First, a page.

While the essays are largely uneven, the book is nonetheless valuable and well worth reading for its attempt to intervene in the conjuncture presented by the on-going publication of Foucault’s lectures from the Collège de France, the recent twentieth anniversary of Foucault’s death, and the desire to engage in a process of clarification and consolidation of the concepts developed by Foucault and his followers.17


Endnotes

1 One might want to distinguish between the “empirical” approach of the history of the present, from the “philosophical” approach, which developed out of Foucault’s visits to Berkeley and his discussions with Hubert Dreyfus and Paul Rabinow.  Later, of course, Judith Butler, also at Berkeley, would contribute to the philosophical approach.  Thus, on the one hand, an empirical social sciences Foucault and, on the other hand, a theoretical and philosophical Foucault.  These two tendencies in “Foucault reception” have remained to some degree at odds with one another.

2 Peter Miller and Nikolas Rose. “Governing Economic Life” in Economy & Society 19(1), 1990:1-31.  Graham Burchell, Colin Gordon and Peter Miller (Editors). The Foucault Effect: Studies in Governmentality with Two Lectures  by and an Interview with Michel Foucault, Chicago: University of Chicago Press, 1991.  Andrew Barry, Thomas Osborne and Nikolas Rose (Editors). Foucault and Political Reason: Liberalism, neo-liberalism and rationalities of government, Chicago: University of Chicago Press, 1996.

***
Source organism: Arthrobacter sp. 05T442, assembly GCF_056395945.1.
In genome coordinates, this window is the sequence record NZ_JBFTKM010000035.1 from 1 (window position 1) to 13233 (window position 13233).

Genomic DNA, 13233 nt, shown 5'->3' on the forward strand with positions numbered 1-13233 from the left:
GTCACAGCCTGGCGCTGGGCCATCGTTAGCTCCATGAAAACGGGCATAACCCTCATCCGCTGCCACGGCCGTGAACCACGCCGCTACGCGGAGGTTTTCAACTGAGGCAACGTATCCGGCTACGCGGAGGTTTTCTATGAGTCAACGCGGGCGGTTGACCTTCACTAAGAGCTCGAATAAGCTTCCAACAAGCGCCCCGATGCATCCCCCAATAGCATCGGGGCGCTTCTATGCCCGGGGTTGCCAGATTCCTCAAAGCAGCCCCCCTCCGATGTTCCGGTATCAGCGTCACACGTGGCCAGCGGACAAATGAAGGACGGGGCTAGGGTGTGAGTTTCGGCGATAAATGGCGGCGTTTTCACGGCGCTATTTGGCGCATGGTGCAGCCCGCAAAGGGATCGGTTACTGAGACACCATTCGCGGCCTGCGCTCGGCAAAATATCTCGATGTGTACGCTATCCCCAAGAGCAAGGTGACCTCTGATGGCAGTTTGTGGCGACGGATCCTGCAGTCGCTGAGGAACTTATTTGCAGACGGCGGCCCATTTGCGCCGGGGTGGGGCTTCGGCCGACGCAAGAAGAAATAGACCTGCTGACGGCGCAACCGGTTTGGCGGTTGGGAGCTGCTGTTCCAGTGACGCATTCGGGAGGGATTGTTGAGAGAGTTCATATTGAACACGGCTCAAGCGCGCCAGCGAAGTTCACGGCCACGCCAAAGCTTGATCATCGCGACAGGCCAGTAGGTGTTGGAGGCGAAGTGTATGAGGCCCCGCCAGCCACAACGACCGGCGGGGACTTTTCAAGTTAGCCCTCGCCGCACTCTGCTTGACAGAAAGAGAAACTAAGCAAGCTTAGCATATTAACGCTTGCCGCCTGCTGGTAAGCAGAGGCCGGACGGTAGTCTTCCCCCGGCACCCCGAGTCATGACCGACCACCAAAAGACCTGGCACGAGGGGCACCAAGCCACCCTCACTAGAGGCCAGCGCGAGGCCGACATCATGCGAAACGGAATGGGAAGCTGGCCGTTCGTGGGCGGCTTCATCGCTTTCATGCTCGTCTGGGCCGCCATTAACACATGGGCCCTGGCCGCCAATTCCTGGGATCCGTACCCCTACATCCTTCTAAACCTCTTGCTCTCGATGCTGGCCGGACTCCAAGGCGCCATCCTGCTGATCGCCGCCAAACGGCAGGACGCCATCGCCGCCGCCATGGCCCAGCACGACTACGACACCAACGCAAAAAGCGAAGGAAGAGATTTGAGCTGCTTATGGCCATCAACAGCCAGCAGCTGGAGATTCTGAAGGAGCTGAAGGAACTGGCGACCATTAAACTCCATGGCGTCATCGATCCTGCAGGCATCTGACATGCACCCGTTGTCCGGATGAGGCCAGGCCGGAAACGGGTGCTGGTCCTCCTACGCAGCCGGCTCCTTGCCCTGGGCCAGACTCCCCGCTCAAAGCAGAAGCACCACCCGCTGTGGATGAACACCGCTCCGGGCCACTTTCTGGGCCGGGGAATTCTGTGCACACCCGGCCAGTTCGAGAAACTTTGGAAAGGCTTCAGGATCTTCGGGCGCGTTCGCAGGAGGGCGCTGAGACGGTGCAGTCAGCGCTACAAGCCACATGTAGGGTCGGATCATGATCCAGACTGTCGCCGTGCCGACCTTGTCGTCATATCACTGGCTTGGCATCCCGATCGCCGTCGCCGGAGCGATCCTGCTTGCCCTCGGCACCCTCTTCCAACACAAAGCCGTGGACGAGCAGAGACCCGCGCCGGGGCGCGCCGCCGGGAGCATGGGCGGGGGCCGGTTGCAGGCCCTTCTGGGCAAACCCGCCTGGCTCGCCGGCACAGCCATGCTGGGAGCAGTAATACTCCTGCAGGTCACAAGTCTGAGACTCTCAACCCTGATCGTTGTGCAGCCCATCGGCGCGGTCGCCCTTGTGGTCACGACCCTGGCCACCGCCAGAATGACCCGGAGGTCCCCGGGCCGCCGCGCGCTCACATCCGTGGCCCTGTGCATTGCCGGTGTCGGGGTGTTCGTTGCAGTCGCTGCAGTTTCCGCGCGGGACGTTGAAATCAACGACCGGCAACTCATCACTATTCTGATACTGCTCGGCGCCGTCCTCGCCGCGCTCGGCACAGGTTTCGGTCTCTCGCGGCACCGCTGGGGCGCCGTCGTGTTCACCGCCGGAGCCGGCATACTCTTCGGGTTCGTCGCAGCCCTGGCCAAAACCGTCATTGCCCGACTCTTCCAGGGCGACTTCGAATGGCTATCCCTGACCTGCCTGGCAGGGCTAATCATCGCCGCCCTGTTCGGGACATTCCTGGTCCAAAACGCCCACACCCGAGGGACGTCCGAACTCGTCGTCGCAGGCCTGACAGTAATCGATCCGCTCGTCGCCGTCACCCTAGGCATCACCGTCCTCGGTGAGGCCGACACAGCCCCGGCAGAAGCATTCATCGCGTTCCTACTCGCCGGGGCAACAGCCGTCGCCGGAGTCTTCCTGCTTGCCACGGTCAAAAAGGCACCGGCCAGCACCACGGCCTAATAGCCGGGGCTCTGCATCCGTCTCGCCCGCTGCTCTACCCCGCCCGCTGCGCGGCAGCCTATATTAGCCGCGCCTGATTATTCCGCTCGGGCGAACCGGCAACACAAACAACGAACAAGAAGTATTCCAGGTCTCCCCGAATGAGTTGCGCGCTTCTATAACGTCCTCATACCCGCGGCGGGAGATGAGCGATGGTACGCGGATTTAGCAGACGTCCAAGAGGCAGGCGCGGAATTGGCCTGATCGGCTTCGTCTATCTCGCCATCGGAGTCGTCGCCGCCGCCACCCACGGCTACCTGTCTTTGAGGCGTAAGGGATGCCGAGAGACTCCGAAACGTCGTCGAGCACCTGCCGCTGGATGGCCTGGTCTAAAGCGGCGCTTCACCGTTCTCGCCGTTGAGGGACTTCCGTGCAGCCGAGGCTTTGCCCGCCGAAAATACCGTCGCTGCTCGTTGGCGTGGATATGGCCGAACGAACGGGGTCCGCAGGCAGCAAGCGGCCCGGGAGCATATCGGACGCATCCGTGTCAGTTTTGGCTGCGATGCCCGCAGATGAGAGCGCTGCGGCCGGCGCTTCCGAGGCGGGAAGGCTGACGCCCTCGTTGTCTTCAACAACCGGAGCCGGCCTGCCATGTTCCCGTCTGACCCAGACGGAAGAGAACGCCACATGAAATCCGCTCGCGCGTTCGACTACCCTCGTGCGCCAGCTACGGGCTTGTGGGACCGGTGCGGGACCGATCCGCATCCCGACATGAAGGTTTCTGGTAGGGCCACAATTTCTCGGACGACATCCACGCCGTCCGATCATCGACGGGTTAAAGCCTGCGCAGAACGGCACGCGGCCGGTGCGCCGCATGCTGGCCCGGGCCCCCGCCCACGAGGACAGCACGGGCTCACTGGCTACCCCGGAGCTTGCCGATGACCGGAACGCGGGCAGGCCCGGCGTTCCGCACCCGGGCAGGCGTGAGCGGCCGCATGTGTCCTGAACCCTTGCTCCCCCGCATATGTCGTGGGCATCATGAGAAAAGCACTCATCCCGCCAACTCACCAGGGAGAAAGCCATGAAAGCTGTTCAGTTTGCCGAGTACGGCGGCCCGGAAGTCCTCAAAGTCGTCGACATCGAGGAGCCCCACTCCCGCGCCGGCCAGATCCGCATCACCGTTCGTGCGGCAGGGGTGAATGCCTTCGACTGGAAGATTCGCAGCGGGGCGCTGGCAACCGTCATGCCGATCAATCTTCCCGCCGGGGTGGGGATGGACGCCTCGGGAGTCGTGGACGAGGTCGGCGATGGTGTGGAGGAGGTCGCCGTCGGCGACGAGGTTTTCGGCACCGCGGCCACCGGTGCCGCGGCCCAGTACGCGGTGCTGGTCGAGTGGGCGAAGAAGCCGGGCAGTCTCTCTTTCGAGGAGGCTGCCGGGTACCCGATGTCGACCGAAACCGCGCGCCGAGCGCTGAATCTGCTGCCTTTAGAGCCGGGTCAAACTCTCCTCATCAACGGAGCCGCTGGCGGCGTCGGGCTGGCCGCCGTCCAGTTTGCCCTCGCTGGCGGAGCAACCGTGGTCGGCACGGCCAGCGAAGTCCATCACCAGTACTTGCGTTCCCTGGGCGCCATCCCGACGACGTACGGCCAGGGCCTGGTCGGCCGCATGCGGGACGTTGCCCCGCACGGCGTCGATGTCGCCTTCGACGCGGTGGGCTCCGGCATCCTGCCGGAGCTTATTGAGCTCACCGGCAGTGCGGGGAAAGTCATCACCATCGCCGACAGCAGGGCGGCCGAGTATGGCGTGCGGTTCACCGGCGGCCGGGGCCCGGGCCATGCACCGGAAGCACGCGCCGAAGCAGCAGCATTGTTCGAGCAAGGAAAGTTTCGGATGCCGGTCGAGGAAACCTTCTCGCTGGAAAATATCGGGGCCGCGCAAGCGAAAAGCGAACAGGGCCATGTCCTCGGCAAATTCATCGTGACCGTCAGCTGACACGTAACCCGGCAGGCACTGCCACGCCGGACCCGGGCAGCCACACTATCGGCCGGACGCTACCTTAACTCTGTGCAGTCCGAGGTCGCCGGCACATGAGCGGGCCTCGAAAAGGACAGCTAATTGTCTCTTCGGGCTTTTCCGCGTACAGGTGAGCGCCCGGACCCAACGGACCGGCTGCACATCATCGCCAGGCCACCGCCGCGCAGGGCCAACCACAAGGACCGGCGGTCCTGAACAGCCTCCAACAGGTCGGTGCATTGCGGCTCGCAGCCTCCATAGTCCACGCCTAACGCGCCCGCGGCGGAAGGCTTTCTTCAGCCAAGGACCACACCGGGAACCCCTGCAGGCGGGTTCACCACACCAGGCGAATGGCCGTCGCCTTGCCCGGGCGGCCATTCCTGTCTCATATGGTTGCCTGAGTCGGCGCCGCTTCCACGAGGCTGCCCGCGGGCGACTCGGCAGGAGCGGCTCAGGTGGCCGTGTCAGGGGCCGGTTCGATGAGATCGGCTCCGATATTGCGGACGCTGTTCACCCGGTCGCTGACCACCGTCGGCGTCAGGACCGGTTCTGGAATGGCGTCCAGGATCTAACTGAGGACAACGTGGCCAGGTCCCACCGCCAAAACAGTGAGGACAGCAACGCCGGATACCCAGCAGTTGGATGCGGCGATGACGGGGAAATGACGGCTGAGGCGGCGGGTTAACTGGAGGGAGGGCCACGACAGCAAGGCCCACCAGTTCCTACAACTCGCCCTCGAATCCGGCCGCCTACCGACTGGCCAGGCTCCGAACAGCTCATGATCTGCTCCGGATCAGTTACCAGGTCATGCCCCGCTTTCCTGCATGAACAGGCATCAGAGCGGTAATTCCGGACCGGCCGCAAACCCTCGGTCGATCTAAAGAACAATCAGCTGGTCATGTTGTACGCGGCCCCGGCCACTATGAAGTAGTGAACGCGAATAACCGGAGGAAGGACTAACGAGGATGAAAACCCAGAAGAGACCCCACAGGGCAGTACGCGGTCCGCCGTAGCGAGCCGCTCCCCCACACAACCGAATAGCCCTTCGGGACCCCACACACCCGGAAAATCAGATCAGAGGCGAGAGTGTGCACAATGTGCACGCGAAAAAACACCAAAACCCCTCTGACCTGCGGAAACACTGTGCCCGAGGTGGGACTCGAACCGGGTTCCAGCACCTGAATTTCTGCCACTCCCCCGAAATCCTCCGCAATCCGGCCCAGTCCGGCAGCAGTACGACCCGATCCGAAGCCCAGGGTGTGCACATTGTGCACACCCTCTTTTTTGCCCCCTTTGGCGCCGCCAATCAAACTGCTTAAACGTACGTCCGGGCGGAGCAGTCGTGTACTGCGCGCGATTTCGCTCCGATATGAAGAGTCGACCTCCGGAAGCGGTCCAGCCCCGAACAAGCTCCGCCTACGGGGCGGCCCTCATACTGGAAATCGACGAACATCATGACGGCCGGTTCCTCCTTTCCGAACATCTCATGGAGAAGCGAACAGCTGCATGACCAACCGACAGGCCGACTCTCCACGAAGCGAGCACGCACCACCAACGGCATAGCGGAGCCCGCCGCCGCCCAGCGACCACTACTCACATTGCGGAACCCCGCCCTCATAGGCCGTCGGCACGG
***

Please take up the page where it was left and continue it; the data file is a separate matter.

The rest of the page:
3 On “theory as a toolkit”, see the discussion between Gilles Deleuze and Michel Foucault: “Intellectuals and Power” in Gilles Deleuze, Desert Islands and Other Texts, 1954-1974, New York: Semiotext(e), 2004.

4 Nikolas Rose and Peter Miller. “Political Power Beyond the State: Problematics of Government,” British Journal of Sociology 43(2), 1992:173-205

5 Bruce Curtis. “Taking the State Back Out: Rose and Miller on Political Power,” British Journal of Sociology 46(4), 1995:575-89.

6 Peter Miller and Nikolas Rose. “Political Thought and the Limits of Orthodoxy: A Response to Curtis,” British Journal of Sociology 46(4), 1995:590-7.

7 Nikolas Rose. Powers of Freedom: Reframing Political Thought, Cambridge University Press, 1999:274 n1.

8 The inverse claim would later be leveled against the “philosophical” interpretation, especially as exemplified by Judith Butler, who was seen as losing sight of empirical reality while soaring to ever higher and loftier theoretical heights.  Apparently it was Butler’s style of writing that led to her condemnation.  See, for instance, Martha Nussbaum, “The Professor of Parody,” The New Republic 220(8), 1995:37-45.  Available online at http://www.qwik.ch/the_professor_of_parody.